We are pleased to invite you to the next webinar in our Internet of Things (IoT) series. As IoT technology and devices continue their rapid advancement, they will have a very real role in litigation. In this 60-minute webinar, we’ll help you prepare for the expected and the unexpected, focusing on risk assessment, rising issues, and key challenges, so you can have a strong litigation strategy in place – whether you’re designing a device, using the technology, or facing a current issue.
Join two highly experienced litigators, partners Christine Gateau and Michelle Kisloff, as they examine the topic with a close lens, leveraging their knowledge and insights from both sides of the Atlantic.
Key points to be addressed are:
- Handling negotiations and litigation around IoT
- Current regulatory enforcement and future regulations that could impact litigation
- Litigation risks to keep in mind when designing IoT products
We hope you’ll join us for the discussion.
Date: Tuesday, 2 October 2018
Time: 6:00 pm CEST, 5:00 pm BST, 12:00 pm EDT, 9:00 am PDT
Click here to register for this webinar.
Once again, the debate regarding the controversial DSM Copyright Directive is picking up steam. This week, the European Parliament will liaise about the various amendments that will be tabled by a number of different groups of parliamentarians from various political backgrounds.
As mentioned in our previous blogs and videos, on 5 July 2018, the European Parliament rejected by 318 votes against, 278 in favour and 31 abstentions the compromise position adopted a week earlier by the Committee on Legal Affairs (JURI). The attached negotiation mandate was thereby revoked, and the opening of the interinstitutional negotiations (trilogue) further delayed.
The still controversial debate focuses on basically two provisions of the original proposal (COM(2016) 593) and the corresponding recitals: Article 11, which holds a new neighbouring right for publishers of press publications, and Article 13, which is about to introduce new monitoring and filtering obligations for certain online platform providers. Continue Reading
In St. Louis Heart Center v. Nomax, Inc., the Eighth Circuit held that an “alleged failure to provide a technically compliant opt-out notice” in a fax advertisement, without more, does not give a plaintiff Article III standing to bring a Telephone Consumer Protection Act (“TCPA”) claim.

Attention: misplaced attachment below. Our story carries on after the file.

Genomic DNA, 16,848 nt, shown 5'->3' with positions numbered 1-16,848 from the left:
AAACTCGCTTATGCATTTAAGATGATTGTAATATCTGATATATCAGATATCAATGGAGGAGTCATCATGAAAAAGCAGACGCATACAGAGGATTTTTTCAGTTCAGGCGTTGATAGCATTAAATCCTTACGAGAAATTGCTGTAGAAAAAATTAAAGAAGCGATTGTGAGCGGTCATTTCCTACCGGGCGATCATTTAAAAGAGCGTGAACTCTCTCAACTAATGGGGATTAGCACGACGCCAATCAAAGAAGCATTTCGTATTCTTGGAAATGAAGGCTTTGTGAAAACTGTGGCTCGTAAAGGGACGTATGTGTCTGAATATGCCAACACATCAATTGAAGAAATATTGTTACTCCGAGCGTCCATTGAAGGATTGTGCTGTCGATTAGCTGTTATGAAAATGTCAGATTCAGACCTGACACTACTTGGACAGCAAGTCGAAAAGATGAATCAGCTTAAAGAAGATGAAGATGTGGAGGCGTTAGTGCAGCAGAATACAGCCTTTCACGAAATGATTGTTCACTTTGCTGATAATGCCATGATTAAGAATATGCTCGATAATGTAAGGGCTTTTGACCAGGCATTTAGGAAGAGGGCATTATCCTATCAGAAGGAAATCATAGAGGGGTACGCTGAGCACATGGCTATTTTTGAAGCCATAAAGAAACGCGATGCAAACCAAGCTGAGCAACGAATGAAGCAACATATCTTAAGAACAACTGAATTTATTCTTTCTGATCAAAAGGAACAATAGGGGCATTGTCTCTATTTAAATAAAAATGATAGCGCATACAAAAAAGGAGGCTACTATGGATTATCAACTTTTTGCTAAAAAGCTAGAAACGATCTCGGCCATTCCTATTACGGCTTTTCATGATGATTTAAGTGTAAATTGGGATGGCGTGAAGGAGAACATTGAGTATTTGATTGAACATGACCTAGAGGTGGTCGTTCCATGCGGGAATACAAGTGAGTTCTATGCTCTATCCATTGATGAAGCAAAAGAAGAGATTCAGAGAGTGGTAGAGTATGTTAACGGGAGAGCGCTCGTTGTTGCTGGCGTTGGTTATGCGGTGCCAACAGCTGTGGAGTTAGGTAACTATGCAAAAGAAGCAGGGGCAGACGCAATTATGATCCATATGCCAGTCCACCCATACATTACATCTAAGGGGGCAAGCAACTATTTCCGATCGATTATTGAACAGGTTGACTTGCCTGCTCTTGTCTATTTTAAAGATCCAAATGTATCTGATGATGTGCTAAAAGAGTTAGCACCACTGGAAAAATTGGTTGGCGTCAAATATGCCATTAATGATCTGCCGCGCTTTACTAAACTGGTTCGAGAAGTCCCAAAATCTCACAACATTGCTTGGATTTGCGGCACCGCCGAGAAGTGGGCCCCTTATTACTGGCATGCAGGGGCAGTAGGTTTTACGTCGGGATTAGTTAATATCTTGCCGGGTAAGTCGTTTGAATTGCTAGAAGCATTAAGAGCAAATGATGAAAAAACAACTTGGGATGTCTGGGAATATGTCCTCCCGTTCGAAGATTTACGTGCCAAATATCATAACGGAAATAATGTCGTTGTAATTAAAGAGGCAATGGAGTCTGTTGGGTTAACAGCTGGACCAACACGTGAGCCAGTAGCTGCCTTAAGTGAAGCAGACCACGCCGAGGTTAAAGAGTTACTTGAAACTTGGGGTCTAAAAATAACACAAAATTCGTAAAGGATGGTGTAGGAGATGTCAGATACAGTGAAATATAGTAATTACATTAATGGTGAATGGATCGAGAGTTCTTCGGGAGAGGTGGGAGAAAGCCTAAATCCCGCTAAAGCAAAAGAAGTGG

The Eighth Circuit’s decision requires that the alleged injury be “traceable” to statutory non-compliance. In other words, the plaintiff must show a causal connection between the harm she suffered and the defendant’s TCPA violation.
By way of background, the TCPA and FCC’s TCPA regulations prohibit unsolicited fax advertisements unless they contain a notice that gives the recipient certain information that would allow it to opt out from future faxes. Here, St. Louis Health Center sued pharmaceutical manufacturer Nomax, Inc. for: (1) sending fax advertisements without the plaintiff’s consent; and (2) failing to provide a proper opt-out notice on each advertisement.
After removing the case to federal court, Nomax moved to dismiss for lack of Article III standing. To establish Article III standing, a plaintiff must show “(1) suffered an injury in fact, (2) that is fairly traceable to the challenged conduct of the defendant, and (3) that is likely to be redressed by a favorable judicial decision.” Spokeo, Inc. v. Robins, 136 S. Ct. 1540, 1547 (2016).
Please join us for our September 2018 Privacy and Cybersecurity Events.
|Mark Brennan will lead a session at the CTIA Mobile World Congress Americas where he will discuss text messaging privacy and other regulatory issues.
|Location: Los Angeles
|Harriet Pearson is a featured speaker at The Atlantic’s forum on “Protecting Privacy.” Policymakers, technology industry leaders, and experts will discuss the future of privacy in the digital world. For more information on the event and how to register, please click here.
|Location: Washington, D.C.
|The Future of Digital Privacy
|Eduardo Ustaran is speaking about the Future of Digital Privacy during an interactive privacy workshop at Crownpeaks’s Empower 2018 conference.
|Location: New York City